Light beam 1 is transmitted first through a conventional retarder 2, which has a face perpendicular to the path of light beam 1 and parallel to the x-y plane. During execution of our method, retarder 2 stays on the z-axis, may be turned on the z-axis but does not translate along the z-axis. Fast axis 3 of the retarder is oriented at angle Ω with respect to the x axis and the x-z plane, Ω being zero in FIG. 1, 2 and 3 and being -45 between components of any given light wave passing therethrough, ε having a different value for different wavelengths.
The exiting beam 4 from retarder 2 is then transmitted along the z-axis through a conventional linear polarizer 5, which has a face perpendicular to the path of light beams 1 and 4. During execution of our method, polarizer 5 stays on the z-axis, may be turned on the z-axis but does not translate along the z-axis. The polarizer's transmission axis 6 is oriented at an angle θ with respect to the x-axis and the x-z plane, θ being zero in FIG. 1, 90 3 and 4. The exiting attenuated beam 7 from polarizer 5 enters spectroradiometer 8, or any other suitable mechanism which records the intensity for each wavelength of light associated with beam 7. For each setting of variable filter system 10 shown in FIGS. 1 through 4, the intensities of each wavelength are recorded by spectroradiometer 8. These intensities are referred to a as I(Ω,θ,ε), where I(Ω,θ,ε) denotes the measurement corresponding to a particular set of values for Ω, θ, and ε.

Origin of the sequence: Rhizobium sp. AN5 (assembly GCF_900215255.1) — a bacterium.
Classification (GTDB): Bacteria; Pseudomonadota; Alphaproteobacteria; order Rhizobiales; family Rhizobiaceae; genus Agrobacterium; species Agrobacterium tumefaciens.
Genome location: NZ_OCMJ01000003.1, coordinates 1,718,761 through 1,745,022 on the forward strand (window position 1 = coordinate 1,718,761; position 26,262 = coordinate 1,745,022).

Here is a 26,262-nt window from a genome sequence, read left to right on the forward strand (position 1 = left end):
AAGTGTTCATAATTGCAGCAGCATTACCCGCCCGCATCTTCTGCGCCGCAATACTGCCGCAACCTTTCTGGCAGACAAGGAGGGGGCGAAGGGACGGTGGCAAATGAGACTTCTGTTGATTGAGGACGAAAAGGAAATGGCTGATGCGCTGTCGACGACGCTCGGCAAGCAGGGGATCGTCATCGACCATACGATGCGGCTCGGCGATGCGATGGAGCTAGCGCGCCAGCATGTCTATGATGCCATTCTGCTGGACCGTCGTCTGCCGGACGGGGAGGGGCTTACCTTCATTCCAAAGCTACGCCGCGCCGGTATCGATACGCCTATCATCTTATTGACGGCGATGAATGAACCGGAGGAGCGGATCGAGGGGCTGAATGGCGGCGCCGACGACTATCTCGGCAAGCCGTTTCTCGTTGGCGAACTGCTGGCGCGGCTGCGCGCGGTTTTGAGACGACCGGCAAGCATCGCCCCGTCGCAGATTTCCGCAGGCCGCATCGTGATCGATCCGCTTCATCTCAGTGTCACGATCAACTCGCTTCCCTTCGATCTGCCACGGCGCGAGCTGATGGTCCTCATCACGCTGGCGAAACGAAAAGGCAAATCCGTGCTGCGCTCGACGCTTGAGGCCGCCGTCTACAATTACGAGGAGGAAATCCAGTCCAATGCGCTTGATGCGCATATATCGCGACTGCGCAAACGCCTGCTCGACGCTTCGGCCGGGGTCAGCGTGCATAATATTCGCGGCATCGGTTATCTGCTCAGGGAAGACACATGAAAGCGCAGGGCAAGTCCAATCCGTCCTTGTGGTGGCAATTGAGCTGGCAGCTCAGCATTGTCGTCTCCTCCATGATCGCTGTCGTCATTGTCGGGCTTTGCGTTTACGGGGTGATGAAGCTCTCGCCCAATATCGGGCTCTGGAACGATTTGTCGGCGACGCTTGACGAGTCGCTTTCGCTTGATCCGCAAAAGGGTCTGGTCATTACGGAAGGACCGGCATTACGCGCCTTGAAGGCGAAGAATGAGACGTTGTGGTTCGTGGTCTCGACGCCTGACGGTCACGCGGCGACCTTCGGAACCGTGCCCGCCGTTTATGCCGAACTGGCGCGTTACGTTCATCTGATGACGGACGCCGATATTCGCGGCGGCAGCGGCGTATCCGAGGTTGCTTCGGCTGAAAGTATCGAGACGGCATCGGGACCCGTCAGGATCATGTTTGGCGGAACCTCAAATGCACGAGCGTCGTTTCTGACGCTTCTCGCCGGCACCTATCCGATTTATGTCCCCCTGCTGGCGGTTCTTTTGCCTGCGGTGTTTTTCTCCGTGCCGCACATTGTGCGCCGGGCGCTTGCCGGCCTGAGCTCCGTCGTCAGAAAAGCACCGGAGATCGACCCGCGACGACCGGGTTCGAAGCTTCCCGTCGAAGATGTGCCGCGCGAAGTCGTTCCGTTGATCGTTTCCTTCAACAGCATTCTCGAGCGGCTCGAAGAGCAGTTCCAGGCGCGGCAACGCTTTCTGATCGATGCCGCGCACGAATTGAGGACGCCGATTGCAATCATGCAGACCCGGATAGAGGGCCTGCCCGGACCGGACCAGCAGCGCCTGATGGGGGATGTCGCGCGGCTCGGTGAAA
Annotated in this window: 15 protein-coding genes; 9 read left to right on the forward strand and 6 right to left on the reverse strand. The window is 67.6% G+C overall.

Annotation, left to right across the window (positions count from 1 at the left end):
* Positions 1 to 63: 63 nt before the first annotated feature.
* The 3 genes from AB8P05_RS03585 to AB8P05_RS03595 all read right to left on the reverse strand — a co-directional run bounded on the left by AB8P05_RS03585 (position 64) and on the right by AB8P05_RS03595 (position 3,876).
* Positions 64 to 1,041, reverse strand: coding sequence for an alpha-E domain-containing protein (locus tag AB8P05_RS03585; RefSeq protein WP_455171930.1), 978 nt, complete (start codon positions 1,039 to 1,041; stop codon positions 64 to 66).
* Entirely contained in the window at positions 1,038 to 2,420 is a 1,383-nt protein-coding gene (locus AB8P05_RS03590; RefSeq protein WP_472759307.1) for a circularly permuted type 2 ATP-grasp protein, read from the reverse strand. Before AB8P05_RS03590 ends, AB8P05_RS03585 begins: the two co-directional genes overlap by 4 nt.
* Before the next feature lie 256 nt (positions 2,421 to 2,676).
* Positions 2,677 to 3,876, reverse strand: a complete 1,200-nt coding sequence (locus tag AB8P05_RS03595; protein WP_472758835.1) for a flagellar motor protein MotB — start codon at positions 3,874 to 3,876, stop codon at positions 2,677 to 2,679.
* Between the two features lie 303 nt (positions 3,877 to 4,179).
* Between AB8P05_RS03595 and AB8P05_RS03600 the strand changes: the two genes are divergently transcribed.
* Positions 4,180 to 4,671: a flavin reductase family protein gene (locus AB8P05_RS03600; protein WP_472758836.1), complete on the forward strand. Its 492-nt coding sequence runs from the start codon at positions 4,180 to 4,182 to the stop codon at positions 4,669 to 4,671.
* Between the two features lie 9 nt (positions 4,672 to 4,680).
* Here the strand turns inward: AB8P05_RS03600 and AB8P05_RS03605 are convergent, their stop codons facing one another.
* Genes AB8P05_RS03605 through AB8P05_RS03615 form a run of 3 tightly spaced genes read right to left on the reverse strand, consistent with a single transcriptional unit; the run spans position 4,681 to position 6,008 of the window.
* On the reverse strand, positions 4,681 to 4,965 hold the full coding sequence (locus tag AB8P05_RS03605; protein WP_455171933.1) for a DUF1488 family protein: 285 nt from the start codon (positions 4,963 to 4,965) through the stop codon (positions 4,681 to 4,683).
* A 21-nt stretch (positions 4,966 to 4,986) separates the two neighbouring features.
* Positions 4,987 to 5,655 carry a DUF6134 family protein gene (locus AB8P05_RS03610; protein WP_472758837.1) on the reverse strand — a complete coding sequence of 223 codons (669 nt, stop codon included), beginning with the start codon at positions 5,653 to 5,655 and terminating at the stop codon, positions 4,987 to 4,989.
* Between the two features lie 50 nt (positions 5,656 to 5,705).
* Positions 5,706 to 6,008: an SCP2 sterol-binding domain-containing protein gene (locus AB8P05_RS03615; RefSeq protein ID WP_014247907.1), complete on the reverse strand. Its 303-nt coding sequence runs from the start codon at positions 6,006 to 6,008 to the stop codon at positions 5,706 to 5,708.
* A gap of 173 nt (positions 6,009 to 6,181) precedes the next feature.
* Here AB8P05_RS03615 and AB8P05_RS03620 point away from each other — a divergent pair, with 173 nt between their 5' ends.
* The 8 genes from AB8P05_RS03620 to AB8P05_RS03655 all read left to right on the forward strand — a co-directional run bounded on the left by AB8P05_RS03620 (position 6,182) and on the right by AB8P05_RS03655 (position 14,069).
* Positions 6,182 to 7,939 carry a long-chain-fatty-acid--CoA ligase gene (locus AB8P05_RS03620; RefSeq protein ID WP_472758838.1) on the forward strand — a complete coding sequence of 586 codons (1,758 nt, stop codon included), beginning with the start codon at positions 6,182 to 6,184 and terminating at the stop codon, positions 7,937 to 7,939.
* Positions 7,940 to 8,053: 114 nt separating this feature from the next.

Since spectroradiometer 8 separates the polychromatic light of beam 7 into quasi-monochromatic bands, the correction for phase differences produced by retarder 2 for different wavelengths can be based on a quasi-monochromatic light wave theory. Each of the quasi-monochromatic bands segregated by the spectroradiometer can be treated as an incident monochromatic light wave of mean frequency v. The orthagonal Cartesian components of the electric field of such a light wave can be expressed by the equations:
E.sub.x (t)=a.sub.x e.sup.i(φ.sbsp.x.sup.-2πvt) (1)
E.sub.y (t)=a.sub.y e.sup.i(φ.sbsp.y.sup.-2πvt) (2)
where x and y refer to fixed rectangular axes in the plane perpendicular to the direction of propagation. The quantities a.sub.x and a.sub.y are the instantaneous amplitudes of the two orthagonal components E.sub.x (t) and E.sub.y (t) of the quasi-chromatic light wave after a time t. The quantities φ.sub.x and φ.sub.y are the instantaneous phases of and E.sub.x and E.sub.y. Also, e is the natural logarithm base and i is the square root of -1.
If the components E.sub.x (t) and E.sub.y (t) are referred to a rotated coordinate system with rectangular axes x' and y' in the plane perpendicular to the direction of beam 1, the new components, E.sub.x.sup.(1) (t) and E.sub.y.sup.(1) (t) are:
E.sub.x.sup.(1) (t)=E.sub.x (t) cos Ω+E.sub.y (t) sin Ω(3)
E.sub.y.sup.(1) (t)=-E.sub.x (t) sin Ω+E.sub.y (t) cos Ω(4)
where Ω is the angle between the x and the x' axes.
Component E.sub.x.sup.(1) (t) will be parallel to the x' axis and component E.sub.y.sup.(1) (t) will be parallel to the y' axis. If components E.sub.x.sup.(1) (t) and E.sub.y.sup.(1) (t) enter a retarder whose fast axis is along the x' axis, there will be a retardation ε along the slow, y', axis. After leaving the retarder, the components parallel to the x' axis and y' axis are, respectively, E.sub.x.sup.(1) (t) and E.sub.y.sup.(1) (t)e.sup.iε. When these components are then referred to the original x-y rectangular axis, these components are given by:
E.sub.x.sup.(2) (t)=E.sup.(1) (t) cos Ω-E.sub.y.sup.(1) (t)e.sup.iε sin Ω (5)